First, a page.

Virgin Atlantic's Richard Branson labeled it "a suffocating tax that has rocketed way out of control."
A London lobby group called A Fair Tax on Flying bombarded the British Parliament with tweets, emails and petitions, railing against it.
Industry and association leaders, from the World Travel and Tourism Council (WTTC) to the Association of British Travel Agents, ASTA, most airlines, the Caribbean Tourism Organization (CTO) and destination representatives have condemned it, denounced it, campaigned against it and opposed it for more than three years.
Richard Doumeng, president of the Caribbean Hotel and Tourism Association, described it as "a travel nightmare for U.K. visitors to the Caribbean and a significant threat to the sustainability and growth of Caribbean tourism."
"It" is the U.K.'s Air Passenger Duty (APD), which taxes passengers from the U.K. based on mileage and distance flown, and it has drawn the ire of the travel industry, particularly in the Caribbean region.
And with good reason. Caribbean visitor numbers from the U.K. are down, and tourism officials lay the blame, in part, on the impact of the APD.
"The recession has hurt us, but so has the APD," one tourism minister said. "The combination of the two has been lethal."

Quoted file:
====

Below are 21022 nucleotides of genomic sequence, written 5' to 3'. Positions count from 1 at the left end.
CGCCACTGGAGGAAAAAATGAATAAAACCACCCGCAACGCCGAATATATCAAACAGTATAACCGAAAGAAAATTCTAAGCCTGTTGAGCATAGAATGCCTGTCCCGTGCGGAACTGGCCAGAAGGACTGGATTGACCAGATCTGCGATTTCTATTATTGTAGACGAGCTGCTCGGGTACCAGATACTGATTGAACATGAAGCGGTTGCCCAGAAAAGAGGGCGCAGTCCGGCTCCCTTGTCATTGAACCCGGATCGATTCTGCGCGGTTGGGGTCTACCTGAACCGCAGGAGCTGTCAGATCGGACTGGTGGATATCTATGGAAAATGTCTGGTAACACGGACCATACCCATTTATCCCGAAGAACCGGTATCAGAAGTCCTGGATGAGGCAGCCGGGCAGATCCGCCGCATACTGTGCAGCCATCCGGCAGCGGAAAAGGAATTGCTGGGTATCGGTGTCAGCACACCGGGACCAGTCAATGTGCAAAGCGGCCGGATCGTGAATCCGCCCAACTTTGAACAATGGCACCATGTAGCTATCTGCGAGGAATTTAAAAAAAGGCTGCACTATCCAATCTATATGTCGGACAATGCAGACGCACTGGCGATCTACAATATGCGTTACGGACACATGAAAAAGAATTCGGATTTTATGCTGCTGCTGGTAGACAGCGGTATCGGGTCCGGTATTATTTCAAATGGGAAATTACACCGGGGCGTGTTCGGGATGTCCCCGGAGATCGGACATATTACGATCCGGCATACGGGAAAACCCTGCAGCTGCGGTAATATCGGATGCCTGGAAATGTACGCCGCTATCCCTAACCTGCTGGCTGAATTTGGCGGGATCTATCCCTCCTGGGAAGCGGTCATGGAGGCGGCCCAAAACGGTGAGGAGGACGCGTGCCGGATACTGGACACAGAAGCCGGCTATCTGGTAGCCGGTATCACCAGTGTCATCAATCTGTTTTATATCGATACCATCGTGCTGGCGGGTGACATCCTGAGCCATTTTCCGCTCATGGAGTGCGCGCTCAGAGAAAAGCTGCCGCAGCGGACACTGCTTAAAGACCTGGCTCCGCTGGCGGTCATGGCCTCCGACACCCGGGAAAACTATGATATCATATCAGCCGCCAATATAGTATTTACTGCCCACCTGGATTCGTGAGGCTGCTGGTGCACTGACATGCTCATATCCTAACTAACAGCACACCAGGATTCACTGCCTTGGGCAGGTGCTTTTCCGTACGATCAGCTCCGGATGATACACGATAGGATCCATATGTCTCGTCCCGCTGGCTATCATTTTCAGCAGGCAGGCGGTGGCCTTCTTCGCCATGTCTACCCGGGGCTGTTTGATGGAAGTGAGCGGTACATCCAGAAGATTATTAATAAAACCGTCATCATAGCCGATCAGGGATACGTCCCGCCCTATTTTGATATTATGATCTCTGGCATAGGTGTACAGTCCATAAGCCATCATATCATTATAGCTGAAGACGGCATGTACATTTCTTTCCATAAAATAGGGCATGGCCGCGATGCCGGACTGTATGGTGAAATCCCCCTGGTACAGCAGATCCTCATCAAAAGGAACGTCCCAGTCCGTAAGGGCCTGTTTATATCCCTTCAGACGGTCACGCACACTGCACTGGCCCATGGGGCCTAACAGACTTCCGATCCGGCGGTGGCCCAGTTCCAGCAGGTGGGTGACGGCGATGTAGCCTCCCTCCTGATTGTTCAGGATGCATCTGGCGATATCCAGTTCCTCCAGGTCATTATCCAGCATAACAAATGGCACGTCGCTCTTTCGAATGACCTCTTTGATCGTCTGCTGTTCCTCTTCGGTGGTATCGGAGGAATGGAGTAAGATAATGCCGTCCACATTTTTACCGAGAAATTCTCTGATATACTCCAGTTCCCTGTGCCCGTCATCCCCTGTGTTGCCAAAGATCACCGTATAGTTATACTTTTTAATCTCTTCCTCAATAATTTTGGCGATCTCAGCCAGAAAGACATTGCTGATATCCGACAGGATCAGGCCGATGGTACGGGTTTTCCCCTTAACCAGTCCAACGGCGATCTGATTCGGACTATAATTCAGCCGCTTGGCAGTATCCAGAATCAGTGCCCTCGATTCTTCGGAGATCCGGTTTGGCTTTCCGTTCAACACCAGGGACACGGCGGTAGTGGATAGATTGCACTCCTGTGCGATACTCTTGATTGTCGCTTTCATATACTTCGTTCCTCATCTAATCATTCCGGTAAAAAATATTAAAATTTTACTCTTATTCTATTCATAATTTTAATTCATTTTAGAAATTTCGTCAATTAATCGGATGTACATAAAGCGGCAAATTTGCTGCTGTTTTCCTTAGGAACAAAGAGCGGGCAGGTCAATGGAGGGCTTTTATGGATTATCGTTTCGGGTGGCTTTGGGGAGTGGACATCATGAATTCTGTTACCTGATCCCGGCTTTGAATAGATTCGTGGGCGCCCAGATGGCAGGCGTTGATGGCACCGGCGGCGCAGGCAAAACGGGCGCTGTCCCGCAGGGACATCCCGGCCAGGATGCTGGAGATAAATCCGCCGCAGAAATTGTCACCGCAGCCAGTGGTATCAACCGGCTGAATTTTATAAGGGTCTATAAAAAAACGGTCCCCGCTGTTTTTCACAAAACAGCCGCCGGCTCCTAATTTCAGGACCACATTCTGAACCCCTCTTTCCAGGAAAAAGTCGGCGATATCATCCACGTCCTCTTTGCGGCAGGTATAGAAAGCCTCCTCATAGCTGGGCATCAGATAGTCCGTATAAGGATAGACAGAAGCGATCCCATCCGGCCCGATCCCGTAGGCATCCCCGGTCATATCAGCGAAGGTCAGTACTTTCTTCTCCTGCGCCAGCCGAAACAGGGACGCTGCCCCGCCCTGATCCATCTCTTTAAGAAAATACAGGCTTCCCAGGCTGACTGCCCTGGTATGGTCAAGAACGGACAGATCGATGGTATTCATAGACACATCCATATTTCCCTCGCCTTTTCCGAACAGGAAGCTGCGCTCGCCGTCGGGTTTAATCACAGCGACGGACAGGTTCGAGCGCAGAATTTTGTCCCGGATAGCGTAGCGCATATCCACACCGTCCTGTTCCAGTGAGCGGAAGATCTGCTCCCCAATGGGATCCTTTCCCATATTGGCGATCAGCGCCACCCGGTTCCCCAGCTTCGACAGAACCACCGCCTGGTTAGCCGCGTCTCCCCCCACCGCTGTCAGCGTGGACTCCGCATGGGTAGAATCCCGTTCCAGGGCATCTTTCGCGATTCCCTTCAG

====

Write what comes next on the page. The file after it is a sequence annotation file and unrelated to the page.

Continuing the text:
For 2011, the CTO reported a decline in arrivals from the U.K. for the third straight year, "mainly due to a weak economy and increases in the APD."
Visitors from the U.K., who represent St. Lucia's second-largest market after the U.S., have declined every year since 2009, according to Prime Minister Kenny Anthony.
"In 2010, tourist arrivals from the U.K. fell 19.4% below the 2008 level; in 2011, numbers fell 14.4% below 2008," Anthony said.
"This decline in arrivals is further exacerbated by a reduction in on-island spending as the tax has had a negative impact on travelers' budgets," he said. "Tourism receipts associated with these declining numbers in the last three years have fallen more than 25% below the 2008 level."
The CTO also cites a 20% drop since 2008 by Caribbean nationals living in Britain.
Patricia Affonso-Dass, president of the Barbados Hotel & Tourism Association, calls it "an unfair and discriminatory tax."
Thirty-four percent of all visitors to Barbados hail from the U.K. "at the present rate and with continued increases still planned for 2013 and beyond, the Caribbean in general and islands like Barbados in particular are under serious threat," Affonso-Dass said.
Increases in the APD have resulted not only in a decline in holiday visitor and diaspora traffic from the U.K. but also a drop in visitor spending, forcing hotels into discounting to keep the price of a holiday attractive, according to Affonso-Dass.
The tax, first introduced in 1994 as a British environmental tax aimed at offsetting aviation's carbon footprint, was calculated on a two-band system, one for European destinations, one for all other destinations.
That two-band system remained in place, despite a tax increase in 2007.
The APD issue heated up in April 2009 when rules for a much higher, four-band, mileage-based tax were announced.
The tax amount was calculated on the distance between London and the destination country's capital city.